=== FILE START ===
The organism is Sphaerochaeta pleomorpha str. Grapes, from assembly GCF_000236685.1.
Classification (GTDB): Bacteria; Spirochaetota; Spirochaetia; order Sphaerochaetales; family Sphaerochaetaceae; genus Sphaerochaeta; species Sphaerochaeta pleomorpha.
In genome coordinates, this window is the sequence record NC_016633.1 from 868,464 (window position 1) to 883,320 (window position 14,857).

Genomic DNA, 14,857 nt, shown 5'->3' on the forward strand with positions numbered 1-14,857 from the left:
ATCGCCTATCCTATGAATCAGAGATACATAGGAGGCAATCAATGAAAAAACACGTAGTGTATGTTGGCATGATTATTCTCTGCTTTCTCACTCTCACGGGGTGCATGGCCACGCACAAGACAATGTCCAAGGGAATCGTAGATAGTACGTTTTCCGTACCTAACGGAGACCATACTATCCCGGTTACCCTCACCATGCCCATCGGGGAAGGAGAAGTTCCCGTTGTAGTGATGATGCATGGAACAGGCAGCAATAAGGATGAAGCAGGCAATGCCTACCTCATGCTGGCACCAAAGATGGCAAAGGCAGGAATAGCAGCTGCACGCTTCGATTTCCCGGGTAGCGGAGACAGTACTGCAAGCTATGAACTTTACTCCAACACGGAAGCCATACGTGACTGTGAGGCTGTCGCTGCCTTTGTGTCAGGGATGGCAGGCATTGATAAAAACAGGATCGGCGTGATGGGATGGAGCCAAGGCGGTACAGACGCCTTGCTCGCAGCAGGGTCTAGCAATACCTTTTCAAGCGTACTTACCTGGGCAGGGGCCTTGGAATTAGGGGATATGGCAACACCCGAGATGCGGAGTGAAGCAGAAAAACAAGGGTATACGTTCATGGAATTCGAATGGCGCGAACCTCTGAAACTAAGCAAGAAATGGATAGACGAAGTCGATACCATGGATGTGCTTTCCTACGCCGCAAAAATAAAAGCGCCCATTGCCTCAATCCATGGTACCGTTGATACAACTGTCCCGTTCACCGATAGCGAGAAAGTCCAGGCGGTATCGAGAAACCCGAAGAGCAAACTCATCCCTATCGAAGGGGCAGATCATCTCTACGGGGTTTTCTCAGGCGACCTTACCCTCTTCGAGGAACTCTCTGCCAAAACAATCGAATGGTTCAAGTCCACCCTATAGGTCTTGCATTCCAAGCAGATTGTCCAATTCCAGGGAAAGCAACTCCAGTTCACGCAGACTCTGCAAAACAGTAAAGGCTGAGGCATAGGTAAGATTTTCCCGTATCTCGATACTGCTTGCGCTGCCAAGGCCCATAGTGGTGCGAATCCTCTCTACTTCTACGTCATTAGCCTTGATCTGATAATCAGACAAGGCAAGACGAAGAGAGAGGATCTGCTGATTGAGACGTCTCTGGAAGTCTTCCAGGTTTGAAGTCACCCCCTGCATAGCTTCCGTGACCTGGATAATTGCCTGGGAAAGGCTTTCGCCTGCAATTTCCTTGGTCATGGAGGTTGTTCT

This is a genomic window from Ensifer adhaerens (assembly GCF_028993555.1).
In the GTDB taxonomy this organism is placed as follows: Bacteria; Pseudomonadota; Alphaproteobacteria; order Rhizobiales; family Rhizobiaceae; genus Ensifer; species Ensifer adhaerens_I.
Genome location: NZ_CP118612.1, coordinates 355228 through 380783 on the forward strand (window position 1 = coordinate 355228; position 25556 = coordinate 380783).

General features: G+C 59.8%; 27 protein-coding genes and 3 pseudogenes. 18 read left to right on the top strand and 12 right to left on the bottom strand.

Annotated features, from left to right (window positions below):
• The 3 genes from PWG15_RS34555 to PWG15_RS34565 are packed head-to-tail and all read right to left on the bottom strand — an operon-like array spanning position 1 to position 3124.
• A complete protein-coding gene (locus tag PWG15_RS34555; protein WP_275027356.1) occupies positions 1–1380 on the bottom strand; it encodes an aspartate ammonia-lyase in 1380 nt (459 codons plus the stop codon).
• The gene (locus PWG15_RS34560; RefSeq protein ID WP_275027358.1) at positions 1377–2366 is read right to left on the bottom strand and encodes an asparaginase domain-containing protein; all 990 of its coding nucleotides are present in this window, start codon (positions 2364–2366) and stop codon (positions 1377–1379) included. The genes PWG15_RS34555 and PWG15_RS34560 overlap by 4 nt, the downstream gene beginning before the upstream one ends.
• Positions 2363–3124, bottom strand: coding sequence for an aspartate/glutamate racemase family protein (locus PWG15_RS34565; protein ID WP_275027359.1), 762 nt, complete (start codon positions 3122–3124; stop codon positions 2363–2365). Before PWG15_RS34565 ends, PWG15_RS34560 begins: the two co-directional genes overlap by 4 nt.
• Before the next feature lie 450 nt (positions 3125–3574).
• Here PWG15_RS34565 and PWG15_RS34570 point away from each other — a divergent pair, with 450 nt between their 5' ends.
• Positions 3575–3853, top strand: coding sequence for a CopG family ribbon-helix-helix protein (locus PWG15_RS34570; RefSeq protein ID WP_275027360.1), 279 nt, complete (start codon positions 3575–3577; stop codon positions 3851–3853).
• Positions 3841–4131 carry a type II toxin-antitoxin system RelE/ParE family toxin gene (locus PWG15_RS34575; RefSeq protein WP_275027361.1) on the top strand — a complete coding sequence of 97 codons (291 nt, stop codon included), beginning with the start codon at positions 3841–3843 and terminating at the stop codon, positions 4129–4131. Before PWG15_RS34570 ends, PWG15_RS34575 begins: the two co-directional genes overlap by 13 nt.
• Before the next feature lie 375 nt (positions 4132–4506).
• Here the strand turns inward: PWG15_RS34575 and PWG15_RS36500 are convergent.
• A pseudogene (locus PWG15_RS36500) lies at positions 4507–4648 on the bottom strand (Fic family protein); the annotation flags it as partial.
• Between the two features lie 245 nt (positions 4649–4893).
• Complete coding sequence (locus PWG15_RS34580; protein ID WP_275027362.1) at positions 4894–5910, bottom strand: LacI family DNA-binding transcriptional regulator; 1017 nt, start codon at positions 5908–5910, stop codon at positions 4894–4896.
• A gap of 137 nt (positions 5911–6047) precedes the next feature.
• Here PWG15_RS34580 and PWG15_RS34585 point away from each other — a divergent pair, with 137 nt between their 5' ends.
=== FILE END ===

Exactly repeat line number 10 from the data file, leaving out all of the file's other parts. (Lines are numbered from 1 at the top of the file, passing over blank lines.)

Annotated features, from left to right (window positions below):